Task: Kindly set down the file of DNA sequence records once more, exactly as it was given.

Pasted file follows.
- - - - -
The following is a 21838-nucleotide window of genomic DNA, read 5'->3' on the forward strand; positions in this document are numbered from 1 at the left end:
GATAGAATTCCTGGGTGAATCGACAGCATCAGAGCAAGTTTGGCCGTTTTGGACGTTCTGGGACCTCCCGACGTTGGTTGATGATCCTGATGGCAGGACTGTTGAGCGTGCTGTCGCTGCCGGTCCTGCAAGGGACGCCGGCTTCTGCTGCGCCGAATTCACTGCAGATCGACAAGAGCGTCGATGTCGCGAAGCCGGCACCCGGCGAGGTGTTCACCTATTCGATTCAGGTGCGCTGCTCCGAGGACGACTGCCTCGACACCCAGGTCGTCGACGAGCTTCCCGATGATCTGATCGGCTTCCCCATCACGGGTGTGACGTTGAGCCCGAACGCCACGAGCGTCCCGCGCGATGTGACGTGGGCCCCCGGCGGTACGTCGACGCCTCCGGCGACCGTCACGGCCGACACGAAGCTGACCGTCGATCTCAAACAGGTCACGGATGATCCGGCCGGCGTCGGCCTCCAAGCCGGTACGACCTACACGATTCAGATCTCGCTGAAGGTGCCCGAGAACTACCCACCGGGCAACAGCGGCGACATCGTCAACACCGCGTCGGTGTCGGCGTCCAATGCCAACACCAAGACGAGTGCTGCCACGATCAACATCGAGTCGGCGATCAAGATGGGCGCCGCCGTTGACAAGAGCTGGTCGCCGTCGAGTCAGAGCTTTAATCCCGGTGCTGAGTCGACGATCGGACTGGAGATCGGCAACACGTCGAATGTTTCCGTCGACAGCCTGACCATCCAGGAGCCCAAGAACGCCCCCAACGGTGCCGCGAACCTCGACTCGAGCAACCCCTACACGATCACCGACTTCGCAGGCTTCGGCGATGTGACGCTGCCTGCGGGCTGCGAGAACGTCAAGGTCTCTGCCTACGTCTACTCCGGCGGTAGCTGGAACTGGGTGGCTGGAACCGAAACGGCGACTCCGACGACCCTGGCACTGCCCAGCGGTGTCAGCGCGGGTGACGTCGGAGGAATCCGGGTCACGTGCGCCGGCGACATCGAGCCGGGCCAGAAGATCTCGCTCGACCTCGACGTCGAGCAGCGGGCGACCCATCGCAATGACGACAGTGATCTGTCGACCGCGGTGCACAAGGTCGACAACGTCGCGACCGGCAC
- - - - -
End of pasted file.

The following is a 21838-nucleotide window of genomic DNA, read 5'->3' on the forward strand; positions in this document are numbered from 1 at the left end:
GATAGAATTCCTGGGTGAATCGACAGCATCAGAGCAAGTTTGGCCGTTTTGGACGTTCTGGGACCTCCCGACGTTGGTTGATGATCCTGATGGCAGGACTGTTGAGCGTGCTGTCGCTGCCGGTCCTGCAAGGGACGCCGGCTTCTGCTGCGCCGAATTCACTGCAGATCGACAAGAGCGTCGATGTCGCGAAGCCGGCACCCGGCGAGGTGTTCACCTATTCGATTCAGGTGCGCTGCTCCGAGGACGACTGCCTCGACACCCAGGTCGTCGACGAGCTTCCCGATGATCTGATCGGCTTCCCCATCACGGGTGTGACGTTGAGCCCGAACGCCACGAGCGTCCCGCGCGATGTGACGTGGGCCCCCGGCGGTACGTCGACGCCTCCGGCGACCGTCACGGCCGACACGAAGCTGACCGTCGATCTCAAACAGGTCACGGATGATCCGGCCGGCGTCGGCCTCCAAGCCGGTACGACCTACACGATTCAGATCTCGCTGAAGGTGCCCGAGAACTACCCACCGGGCAACAGCGGCGACATCGTCAACACCGCGTCGGTGTCGGCGTCCAATGCCAACACCAAGACGAGTGCTGCCACGATCAACATCGAGTCGGCGATCAAGATGGGCGCCGCCGTTGACAAGAGCTGGTCGCCGTCGAGTCAGAGCTTTAATCCCGGTGCTGAGTCGACGATCGGACTGGAGATCGGCAACACGTCGAATGTTTCCGTCGACAGCCTGACCATCCAGGAGCCCAAGAACGCCCCCAACGGTGCCGCGAACCTCGACTCGAGCAACCCCTACACGATCACCGACTTCGCAGGCTTCGGCGATGTGACGCTGCCTGCGGGCTGCGAGAACGTCAAGGTCTCTGCCTACGTCTACTCCGGCGGTAGCTGGAACTGGGTGGCTGGAACCGAAACGGCGACTCCGACGACCCTGGCACTGCCCAGCGGTGTCAGCGCGGGTGACGTCGGAGGAATCCGGGTCACGTGCGCCGGCGACATCGAGCCGGGCCAGAAGATCTCGCTCGACCTCGACGTCGAGCAGCGGGCGACCCATCGCAATGACGACAGTGATCTGTCGACCGCGGTGCACAAGGTCGACAACGTCGCGACCGGCAC